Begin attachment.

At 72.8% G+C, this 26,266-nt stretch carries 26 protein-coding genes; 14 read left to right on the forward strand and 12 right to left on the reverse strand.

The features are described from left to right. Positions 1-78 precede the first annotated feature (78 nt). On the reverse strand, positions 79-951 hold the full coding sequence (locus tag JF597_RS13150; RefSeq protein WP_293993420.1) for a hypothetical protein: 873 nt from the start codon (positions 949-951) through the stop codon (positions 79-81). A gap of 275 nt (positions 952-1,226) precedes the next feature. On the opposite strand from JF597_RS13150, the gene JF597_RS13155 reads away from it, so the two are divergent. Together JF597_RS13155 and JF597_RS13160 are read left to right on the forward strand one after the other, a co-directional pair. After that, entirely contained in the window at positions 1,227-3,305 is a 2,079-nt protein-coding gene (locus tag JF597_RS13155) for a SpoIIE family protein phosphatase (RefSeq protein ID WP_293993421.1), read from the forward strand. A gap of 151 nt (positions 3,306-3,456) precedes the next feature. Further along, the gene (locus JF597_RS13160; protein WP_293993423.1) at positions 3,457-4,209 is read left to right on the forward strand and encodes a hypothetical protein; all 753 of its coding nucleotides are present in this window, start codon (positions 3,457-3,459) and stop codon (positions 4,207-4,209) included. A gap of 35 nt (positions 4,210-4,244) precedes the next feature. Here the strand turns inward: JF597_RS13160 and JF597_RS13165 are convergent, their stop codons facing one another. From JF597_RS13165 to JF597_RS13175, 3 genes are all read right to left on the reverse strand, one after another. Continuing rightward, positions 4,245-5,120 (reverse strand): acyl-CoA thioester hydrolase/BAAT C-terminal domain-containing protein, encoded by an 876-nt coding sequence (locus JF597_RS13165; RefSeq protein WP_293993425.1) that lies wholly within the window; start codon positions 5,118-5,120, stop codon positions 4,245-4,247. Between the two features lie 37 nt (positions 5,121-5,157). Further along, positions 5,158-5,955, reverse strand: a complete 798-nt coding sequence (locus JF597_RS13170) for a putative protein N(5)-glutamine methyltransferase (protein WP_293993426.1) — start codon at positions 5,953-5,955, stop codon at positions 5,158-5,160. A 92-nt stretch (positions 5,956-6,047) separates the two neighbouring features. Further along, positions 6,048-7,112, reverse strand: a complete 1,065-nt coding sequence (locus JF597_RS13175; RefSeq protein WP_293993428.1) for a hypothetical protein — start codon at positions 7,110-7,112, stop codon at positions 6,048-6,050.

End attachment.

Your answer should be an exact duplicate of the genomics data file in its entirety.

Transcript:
At 72.8% G+C, this 26,266-nt stretch carries 26 protein-coding genes; 14 read left to right on the forward strand and 12 right to left on the reverse strand.

The features are described from left to right. Positions 1-78 precede the first annotated feature (78 nt). On the reverse strand, positions 79-951 hold the full coding sequence (locus tag JF597_RS13150; RefSeq protein WP_293993420.1) for a hypothetical protein: 873 nt from the start codon (positions 949-951) through the stop codon (positions 79-81). A gap of 275 nt (positions 952-1,226) precedes the next feature. On the opposite strand from JF597_RS13150, the gene JF597_RS13155 reads away from it, so the two are divergent. Together JF597_RS13155 and JF597_RS13160 are read left to right on the forward strand one after the other, a co-directional pair. After that, entirely contained in the window at positions 1,227-3,305 is a 2,079-nt protein-coding gene (locus tag JF597_RS13155) for a SpoIIE family protein phosphatase (RefSeq protein ID WP_293993421.1), read from the forward strand. A gap of 151 nt (positions 3,306-3,456) precedes the next feature. Further along, the gene (locus JF597_RS13160; protein WP_293993423.1) at positions 3,457-4,209 is read left to right on the forward strand and encodes a hypothetical protein; all 753 of its coding nucleotides are present in this window, start codon (positions 3,457-3,459) and stop codon (positions 4,207-4,209) included. A gap of 35 nt (positions 4,210-4,244) precedes the next feature. Here the strand turns inward: JF597_RS13160 and JF597_RS13165 are convergent, their stop codons facing one another. From JF597_RS13165 to JF597_RS13175, 3 genes are all read right to left on the reverse strand, one after another. Continuing rightward, positions 4,245-5,120 (reverse strand): acyl-CoA thioester hydrolase/BAAT C-terminal domain-containing protein, encoded by an 876-nt coding sequence (locus JF597_RS13165; RefSeq protein WP_293993425.1) that lies wholly within the window; start codon positions 5,118-5,120, stop codon positions 4,245-4,247. Between the two features lie 37 nt (positions 5,121-5,157). Further along, positions 5,158-5,955, reverse strand: a complete 798-nt coding sequence (locus JF597_RS13170) for a putative protein N(5)-glutamine methyltransferase (protein WP_293993426.1) — start codon at positions 5,953-5,955, stop codon at positions 5,158-5,160. A 92-nt stretch (positions 5,956-6,047) separates the two neighbouring features. Further along, positions 6,048-7,112, reverse strand: a complete 1,065-nt coding sequence (locus JF597_RS13175; RefSeq protein WP_293993428.1) for a hypothetical protein — start codon at positions 7,110-7,112, stop codon at positions 6,048-6,050.